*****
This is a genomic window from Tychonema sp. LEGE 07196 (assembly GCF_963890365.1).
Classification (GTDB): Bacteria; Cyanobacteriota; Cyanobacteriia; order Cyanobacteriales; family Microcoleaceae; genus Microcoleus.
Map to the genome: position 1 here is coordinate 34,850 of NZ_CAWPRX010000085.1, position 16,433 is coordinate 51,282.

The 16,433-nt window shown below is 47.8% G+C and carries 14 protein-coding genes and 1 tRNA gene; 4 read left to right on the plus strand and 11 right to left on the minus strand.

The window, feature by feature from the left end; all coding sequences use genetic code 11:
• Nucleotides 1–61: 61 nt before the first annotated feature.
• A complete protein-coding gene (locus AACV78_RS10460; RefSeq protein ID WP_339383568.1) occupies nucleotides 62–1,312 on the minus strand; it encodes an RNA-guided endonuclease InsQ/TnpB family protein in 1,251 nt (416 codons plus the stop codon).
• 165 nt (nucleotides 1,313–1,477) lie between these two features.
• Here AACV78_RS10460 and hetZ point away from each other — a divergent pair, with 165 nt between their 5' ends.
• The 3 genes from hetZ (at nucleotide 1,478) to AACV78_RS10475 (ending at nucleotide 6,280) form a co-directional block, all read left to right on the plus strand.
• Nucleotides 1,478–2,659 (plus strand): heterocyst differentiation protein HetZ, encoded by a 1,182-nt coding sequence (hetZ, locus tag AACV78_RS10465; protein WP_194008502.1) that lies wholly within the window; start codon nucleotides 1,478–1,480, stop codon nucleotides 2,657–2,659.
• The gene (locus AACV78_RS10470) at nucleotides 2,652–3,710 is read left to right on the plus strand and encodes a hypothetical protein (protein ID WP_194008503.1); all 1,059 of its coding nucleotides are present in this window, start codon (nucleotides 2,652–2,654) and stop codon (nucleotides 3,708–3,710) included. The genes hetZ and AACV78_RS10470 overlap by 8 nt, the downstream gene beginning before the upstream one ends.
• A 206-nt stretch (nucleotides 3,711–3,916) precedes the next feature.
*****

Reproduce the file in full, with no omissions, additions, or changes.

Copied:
This is a genomic window from Tychonema sp. LEGE 07196 (assembly GCF_963890365.1).
Classification (GTDB): Bacteria; Cyanobacteriota; Cyanobacteriia; order Cyanobacteriales; family Microcoleaceae; genus Microcoleus.
Map to the genome: position 1 here is coordinate 34,850 of NZ_CAWPRX010000085.1, position 16,433 is coordinate 51,282.

The 16,433-nt window shown below is 47.8% G+C and carries 14 protein-coding genes and 1 tRNA gene; 4 read left to right on the plus strand and 11 right to left on the minus strand.

The window, feature by feature from the left end; all coding sequences use genetic code 11:
• Nucleotides 1–61: 61 nt before the first annotated feature.
• A complete protein-coding gene (locus AACV78_RS10460; RefSeq protein ID WP_339383568.1) occupies nucleotides 62–1,312 on the minus strand; it encodes an RNA-guided endonuclease InsQ/TnpB family protein in 1,251 nt (416 codons plus the stop codon).
• 165 nt (nucleotides 1,313–1,477) lie between these two features.
• Here AACV78_RS10460 and hetZ point away from each other — a divergent pair, with 165 nt between their 5' ends.
• The 3 genes from hetZ (at nucleotide 1,478) to AACV78_RS10475 (ending at nucleotide 6,280) form a co-directional block, all read left to right on the plus strand.
• Nucleotides 1,478–2,659 (plus strand): heterocyst differentiation protein HetZ, encoded by a 1,182-nt coding sequence (hetZ, locus tag AACV78_RS10465; protein WP_194008502.1) that lies wholly within the window; start codon nucleotides 1,478–1,480, stop codon nucleotides 2,657–2,659.
• The gene (locus AACV78_RS10470) at nucleotides 2,652–3,710 is read left to right on the plus strand and encodes a hypothetical protein (protein ID WP_194008503.1); all 1,059 of its coding nucleotides are present in this window, start codon (nucleotides 2,652–2,654) and stop codon (nucleotides 3,708–3,710) included. The genes hetZ and AACV78_RS10470 overlap by 8 nt, the downstream gene beginning before the upstream one ends.
• A 206-nt stretch (nucleotides 3,711–3,916) precedes the next feature.